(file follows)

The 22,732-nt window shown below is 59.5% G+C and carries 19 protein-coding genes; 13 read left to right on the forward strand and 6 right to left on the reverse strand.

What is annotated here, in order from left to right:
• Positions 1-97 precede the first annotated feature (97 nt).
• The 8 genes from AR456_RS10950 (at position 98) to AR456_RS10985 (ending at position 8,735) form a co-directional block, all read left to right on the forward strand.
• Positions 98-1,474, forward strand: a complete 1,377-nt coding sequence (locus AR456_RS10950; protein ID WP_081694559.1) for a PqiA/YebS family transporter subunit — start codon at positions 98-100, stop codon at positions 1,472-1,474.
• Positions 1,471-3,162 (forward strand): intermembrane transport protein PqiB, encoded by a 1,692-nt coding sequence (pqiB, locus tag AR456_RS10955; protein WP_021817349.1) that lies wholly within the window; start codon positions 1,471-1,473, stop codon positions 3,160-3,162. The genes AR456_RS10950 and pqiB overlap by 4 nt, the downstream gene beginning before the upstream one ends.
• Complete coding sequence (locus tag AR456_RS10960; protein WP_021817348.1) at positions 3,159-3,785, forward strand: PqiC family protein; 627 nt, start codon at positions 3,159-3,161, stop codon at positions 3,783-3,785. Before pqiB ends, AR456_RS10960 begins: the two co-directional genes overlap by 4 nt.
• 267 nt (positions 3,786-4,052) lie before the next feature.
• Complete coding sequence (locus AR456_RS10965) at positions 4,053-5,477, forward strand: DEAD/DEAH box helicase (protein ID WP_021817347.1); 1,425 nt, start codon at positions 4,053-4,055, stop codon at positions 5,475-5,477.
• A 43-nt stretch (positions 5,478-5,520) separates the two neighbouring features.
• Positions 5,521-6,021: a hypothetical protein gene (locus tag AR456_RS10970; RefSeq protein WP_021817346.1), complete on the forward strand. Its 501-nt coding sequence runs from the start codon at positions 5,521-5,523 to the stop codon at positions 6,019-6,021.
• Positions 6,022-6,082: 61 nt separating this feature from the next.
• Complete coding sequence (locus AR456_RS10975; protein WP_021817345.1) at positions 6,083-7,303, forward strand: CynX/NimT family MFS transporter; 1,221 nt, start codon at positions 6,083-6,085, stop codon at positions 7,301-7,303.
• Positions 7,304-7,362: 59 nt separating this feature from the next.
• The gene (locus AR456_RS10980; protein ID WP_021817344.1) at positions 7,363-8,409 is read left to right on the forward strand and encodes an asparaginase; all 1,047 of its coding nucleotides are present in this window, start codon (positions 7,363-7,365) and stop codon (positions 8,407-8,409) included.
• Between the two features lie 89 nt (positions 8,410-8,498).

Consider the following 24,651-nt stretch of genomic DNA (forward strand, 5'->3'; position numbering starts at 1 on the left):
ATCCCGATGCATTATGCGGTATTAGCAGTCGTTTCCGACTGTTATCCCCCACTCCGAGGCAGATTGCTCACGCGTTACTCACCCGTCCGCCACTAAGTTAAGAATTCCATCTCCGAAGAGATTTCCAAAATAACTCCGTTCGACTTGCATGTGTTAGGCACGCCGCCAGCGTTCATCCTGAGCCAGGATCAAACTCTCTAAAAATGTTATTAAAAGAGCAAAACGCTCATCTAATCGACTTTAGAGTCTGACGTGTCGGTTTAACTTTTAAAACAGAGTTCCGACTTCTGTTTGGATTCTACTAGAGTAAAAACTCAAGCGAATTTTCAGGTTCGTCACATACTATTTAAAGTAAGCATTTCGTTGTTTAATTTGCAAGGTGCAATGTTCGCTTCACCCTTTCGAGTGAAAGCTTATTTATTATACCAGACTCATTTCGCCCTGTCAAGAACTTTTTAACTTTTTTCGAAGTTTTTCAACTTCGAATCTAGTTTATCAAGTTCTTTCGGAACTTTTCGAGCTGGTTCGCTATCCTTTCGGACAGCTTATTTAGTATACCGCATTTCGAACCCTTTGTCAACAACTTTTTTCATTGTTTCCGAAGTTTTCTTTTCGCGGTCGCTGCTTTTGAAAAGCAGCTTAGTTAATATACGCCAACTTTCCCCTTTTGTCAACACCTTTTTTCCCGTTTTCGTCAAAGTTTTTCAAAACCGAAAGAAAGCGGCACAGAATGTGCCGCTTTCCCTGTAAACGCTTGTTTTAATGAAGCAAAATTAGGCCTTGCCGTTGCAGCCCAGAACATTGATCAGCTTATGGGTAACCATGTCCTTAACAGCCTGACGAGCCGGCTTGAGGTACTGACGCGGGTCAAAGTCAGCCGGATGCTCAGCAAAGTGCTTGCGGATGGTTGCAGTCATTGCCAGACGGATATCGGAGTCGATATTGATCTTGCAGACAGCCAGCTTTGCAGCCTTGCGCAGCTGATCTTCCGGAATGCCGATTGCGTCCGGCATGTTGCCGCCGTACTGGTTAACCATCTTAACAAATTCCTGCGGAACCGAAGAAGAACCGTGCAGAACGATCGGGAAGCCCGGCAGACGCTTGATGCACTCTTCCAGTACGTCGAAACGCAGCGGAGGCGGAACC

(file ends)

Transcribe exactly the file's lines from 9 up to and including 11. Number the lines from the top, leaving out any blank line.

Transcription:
• Complete coding sequence (locus AR456_RS10965) at positions 4,053-5,477, forward strand: DEAD/DEAH box helicase (protein ID WP_021817347.1); 1,425 nt, start codon at positions 4,053-4,055, stop codon at positions 5,475-5,477.
• A 43-nt stretch (positions 5,478-5,520) separates the two neighbouring features.
• Positions 5,521-6,021: a hypothetical protein gene (locus tag AR456_RS10970; RefSeq protein WP_021817346.1), complete on the forward strand. Its 501-nt coding sequence runs from the start codon at positions 5,521-5,523 to the stop codon at positions 6,019-6,021.